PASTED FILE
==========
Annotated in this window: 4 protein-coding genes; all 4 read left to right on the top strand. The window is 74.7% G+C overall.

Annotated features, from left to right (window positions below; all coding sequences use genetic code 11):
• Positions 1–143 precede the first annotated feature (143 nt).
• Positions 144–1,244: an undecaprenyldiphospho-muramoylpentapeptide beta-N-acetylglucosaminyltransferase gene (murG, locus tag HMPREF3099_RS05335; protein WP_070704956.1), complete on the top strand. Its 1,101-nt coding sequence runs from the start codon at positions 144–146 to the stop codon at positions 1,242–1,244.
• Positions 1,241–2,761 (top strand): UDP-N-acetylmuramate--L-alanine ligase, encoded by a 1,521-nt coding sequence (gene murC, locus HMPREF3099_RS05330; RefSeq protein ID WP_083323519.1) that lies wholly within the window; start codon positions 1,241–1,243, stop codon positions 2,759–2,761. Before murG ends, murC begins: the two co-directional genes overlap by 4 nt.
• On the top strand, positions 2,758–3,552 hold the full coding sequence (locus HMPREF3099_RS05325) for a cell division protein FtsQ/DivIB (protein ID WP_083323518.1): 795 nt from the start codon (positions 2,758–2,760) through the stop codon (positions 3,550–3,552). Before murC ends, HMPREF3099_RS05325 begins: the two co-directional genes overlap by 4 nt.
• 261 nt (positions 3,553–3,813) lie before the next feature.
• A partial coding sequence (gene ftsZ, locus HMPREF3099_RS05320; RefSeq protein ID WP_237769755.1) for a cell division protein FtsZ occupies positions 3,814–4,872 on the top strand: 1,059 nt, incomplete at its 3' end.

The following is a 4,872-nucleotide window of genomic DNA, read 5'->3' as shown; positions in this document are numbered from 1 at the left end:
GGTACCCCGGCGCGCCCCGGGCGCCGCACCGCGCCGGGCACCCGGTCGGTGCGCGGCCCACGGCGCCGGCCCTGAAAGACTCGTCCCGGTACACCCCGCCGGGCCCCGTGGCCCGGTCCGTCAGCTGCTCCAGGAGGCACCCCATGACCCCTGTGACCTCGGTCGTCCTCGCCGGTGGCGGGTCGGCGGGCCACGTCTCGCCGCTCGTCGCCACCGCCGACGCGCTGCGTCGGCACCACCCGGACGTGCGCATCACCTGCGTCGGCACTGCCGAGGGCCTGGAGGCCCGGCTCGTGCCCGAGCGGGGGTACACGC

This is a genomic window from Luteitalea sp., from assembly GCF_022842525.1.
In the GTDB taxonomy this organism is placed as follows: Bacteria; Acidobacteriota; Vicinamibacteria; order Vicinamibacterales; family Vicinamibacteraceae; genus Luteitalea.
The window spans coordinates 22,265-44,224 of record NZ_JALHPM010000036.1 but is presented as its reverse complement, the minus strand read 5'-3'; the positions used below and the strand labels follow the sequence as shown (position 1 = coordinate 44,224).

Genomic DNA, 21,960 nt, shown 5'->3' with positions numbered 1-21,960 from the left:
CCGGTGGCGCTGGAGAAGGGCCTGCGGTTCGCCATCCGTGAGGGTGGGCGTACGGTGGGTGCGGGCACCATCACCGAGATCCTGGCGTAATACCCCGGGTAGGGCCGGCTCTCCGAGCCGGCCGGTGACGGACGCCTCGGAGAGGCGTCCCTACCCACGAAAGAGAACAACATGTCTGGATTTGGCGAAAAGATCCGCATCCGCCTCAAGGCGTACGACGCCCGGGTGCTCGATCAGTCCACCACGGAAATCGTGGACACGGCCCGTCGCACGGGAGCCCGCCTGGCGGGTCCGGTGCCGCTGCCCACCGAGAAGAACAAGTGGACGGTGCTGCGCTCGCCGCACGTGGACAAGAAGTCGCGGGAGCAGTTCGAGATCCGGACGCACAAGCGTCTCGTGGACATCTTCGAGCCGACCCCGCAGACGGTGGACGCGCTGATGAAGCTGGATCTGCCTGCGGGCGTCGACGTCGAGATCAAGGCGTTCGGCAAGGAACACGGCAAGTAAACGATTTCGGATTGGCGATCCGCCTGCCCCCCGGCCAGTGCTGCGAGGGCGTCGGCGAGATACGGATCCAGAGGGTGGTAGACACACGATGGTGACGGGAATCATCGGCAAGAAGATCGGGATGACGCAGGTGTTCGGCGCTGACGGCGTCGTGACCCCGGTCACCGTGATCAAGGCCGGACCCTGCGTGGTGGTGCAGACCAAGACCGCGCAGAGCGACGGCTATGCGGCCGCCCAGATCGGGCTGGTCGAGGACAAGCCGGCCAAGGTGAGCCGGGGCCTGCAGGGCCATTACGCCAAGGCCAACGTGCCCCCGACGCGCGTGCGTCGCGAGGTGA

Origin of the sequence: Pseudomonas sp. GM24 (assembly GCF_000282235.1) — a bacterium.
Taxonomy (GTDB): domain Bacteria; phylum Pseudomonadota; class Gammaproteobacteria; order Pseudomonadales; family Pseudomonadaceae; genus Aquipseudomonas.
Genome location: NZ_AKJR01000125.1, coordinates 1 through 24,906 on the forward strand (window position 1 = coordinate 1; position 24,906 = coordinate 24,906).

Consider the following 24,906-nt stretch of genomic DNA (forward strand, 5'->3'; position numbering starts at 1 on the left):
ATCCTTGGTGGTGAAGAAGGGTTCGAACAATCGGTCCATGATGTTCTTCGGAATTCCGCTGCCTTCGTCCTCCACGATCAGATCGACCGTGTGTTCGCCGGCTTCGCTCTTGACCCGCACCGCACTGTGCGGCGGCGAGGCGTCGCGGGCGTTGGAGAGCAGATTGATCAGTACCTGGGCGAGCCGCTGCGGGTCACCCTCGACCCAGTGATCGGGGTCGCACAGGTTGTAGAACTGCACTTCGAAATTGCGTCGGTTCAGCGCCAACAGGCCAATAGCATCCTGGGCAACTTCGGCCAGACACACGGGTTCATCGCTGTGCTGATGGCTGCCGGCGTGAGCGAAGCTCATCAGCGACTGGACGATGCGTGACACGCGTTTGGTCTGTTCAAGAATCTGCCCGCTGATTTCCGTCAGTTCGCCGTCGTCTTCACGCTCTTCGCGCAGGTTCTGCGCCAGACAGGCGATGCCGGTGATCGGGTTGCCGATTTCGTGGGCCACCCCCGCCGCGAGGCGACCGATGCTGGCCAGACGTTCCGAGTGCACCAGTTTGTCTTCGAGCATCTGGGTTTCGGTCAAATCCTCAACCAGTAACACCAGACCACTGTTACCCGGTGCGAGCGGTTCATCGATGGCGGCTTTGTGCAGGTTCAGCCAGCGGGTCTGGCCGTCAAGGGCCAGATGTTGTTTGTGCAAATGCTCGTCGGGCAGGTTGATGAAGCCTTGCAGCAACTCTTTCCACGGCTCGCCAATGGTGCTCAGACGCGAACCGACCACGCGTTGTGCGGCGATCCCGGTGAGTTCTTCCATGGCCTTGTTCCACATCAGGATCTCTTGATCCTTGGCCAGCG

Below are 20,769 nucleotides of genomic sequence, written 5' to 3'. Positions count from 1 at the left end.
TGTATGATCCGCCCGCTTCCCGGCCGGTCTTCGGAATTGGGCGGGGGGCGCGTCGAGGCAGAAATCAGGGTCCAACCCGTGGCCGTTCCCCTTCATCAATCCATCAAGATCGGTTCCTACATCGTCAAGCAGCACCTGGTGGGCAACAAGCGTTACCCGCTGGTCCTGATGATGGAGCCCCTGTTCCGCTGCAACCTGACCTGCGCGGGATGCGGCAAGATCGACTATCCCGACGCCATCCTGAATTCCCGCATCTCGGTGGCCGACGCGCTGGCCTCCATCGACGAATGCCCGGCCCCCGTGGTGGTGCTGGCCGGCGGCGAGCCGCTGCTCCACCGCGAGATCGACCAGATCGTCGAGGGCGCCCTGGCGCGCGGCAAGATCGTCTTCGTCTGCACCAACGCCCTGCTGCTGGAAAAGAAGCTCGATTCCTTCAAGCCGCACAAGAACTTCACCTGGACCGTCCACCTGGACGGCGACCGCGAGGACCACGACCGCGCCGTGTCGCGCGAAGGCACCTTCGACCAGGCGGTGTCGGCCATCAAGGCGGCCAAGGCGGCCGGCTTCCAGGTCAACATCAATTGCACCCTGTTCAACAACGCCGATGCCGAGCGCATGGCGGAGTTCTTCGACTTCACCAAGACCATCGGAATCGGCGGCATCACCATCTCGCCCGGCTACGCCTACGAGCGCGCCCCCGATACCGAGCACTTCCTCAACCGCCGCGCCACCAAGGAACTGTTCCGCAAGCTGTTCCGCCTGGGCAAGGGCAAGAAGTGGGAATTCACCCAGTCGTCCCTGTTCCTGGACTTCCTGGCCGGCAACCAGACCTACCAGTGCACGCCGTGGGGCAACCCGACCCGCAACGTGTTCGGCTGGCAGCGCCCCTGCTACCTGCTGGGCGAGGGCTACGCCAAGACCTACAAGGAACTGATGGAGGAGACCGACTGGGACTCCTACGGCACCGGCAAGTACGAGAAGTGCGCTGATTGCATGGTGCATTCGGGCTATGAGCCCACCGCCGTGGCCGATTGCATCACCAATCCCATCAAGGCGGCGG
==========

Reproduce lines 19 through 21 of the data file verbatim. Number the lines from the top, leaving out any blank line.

Consider the following 24,906-nt stretch of genomic DNA (forward strand, 5'->3'; position numbering starts at 1 on the left):
ATCCTTGGTGGTGAAGAAGGGTTCGAACAATCGGTCCATGATGTTCTTCGGAATTCCGCTGCCTTCGTCCTCCACGATCAGATCGACCGTGTGTTCGCCGGCTTCGCTCTTGACCCGCACCGCACTGTGCGGCGGCGAGGCGTCGCGGGCGTTGGAGAGCAGATTGATCAGTACCTGGGCGAGCCGCTGCGGGTCACCCTCGACCCAGTGATCGGGGTCGCACAGGTTGTAGAACTGCACTTCGAAATTGCGTCGGTTCAGCGCCAACAGGCCAATAGCATCCTGGGCAACTTCGGCCAGACACACGGGTTCATCGCTGTGCTGATGGCTGCCGGCGTGAGCGAAGCTCATCAGCGACTGGACGATGCGTGACACGCGTTTGGTCTGTTCAAGAATCTGCCCGCTGATTTCCGTCAGTTCGCCGTCGTCTTCACGCTCTTCGCGCAGGTTCTGCGCCAGACAGGCGATGCCGGTGATCGGGTTGCCGATTTCGTGGGCCACCCCCGCCGCGAGGCGACCGATGCTGGCCAGACGTTCCGAGTGCACCAGTTTGTCTTCGAGCATCTGGGTTTCGGTCAAATCCTCAACCAGTAACACCAGACCACTGTTACCCGGTGCGAGCGGTTCATCGATGGCGGCTTTGTGCAGGTTCAGCCAGCGGGTCTGGCCGTCAAGGGCCAGATGTTGTTTGTGCAAATGCTCGTCGGGCAGGTTGATGAAGCCTTGCAGCAACTCTTTCCACGGCTCGCCAATGGTGCTCAGACGCGAACCGACCACGCGTTGTGCGGCGATCCCGGTGAGTTCTTCCATGGCCTTGTTCCACATCAGGATCTCTTGATCCTTGGCCAGCG

Below are 20,769 nucleotides of genomic sequence, written 5' to 3'. Positions count from 1 at the left end.